Aug 28
News
Attendance figures for the U.K.’s National Portrait Gallery were drastically understated by an external tallying firm.
A room at the National Portrait Gallery in London. Photo by  Herry Lawford, via Wikimedia Commons.

A room at the National Portrait Gallery in London. Photo by  Herry Lawford, via Wikimedia Commons.

The National Portrait Gallery in London has been reporting serious declines in attendance for the last three years—the attendance for a 12-month period between 2015 and 2016 was 2.1 million, and the attendance for the same timespan between 2017 and 2018 appeared to fall to 1.1 million. Visitor numbers for the first three months of the 2018 to 2019 period were down another 28 percent compared to the previous period, according to an official tally.

But apparently the news is too bad to be true. The Art Newspaper reports that a combination of faulty equipment and human error resulted in attendance figures getting dramatically deflated, and while the numbers have indeed taken a dip since the institution’s attendance peaked in 2015, the situation is not as bad as the museum once thought. In a statement, the NPG said that an external data system called Ipsos Retail Performance “significantly undercounted visitors through the main entrance.”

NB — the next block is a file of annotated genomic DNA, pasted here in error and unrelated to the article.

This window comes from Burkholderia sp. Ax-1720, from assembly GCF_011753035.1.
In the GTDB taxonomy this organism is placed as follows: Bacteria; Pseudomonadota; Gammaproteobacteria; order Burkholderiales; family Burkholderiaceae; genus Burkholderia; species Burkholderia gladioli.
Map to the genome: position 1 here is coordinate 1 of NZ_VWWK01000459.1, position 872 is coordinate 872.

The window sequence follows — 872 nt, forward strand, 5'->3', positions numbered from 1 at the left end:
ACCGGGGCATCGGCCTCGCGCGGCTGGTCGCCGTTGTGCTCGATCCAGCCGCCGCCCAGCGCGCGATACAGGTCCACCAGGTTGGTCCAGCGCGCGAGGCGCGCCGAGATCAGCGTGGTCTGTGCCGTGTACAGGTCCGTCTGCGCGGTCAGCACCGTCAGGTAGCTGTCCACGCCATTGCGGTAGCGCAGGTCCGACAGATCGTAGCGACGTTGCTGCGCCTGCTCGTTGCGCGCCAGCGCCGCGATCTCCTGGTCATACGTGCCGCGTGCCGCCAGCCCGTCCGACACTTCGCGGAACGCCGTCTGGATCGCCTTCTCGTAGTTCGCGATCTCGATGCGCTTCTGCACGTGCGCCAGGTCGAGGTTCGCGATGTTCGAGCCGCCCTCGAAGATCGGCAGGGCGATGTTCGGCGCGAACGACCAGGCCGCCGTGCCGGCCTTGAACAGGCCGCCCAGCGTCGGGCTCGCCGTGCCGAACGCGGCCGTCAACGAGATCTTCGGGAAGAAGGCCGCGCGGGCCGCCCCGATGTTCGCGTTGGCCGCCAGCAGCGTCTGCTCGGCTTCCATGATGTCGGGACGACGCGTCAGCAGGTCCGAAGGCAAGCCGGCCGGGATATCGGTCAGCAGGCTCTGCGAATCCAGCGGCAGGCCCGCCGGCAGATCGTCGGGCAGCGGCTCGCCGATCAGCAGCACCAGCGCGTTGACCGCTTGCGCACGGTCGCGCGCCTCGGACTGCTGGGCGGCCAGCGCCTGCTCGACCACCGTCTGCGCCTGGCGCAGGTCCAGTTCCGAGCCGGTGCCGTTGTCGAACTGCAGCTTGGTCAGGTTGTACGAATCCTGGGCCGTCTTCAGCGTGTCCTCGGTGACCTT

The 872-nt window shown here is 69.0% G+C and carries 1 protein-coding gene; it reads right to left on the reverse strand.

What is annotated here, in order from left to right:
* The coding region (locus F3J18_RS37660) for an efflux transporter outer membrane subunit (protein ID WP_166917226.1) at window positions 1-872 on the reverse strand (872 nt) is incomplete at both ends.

This afternoon, the NPG released its updated figures, showing that the museum had 1,692,000 visitors in the 2017/2018 year, not the erroneous figure of 1.1 million.

The snafu comes at a time when the museum needs to convince donors and the government’s department of culture of its vitality and importance, as it’s trying to raise £35.5 million ($45.7 million) for renovations to be completed by 2022. While private donors have pledged £13.2 ($17 million), and the Heritage Lottery Fund has put forth £9.4 million ($12.1 million), it is still seeking £13 million ($16.7 million) to reach its goal.

Technology used by Ipsos is to be blamed for the miscounting, and the human error occurred when, after one of the machines had failed a test because it was undercounting attendance, Ipsos instead said the device passed the test, and the faulty machine was used for another year. When asked by The Art Newspaper if Ipsos would provide the institution with any funds to make up for the reputational hit it took due to the inaction against the malfunctioning machine, the NPG said it couldn’t comment.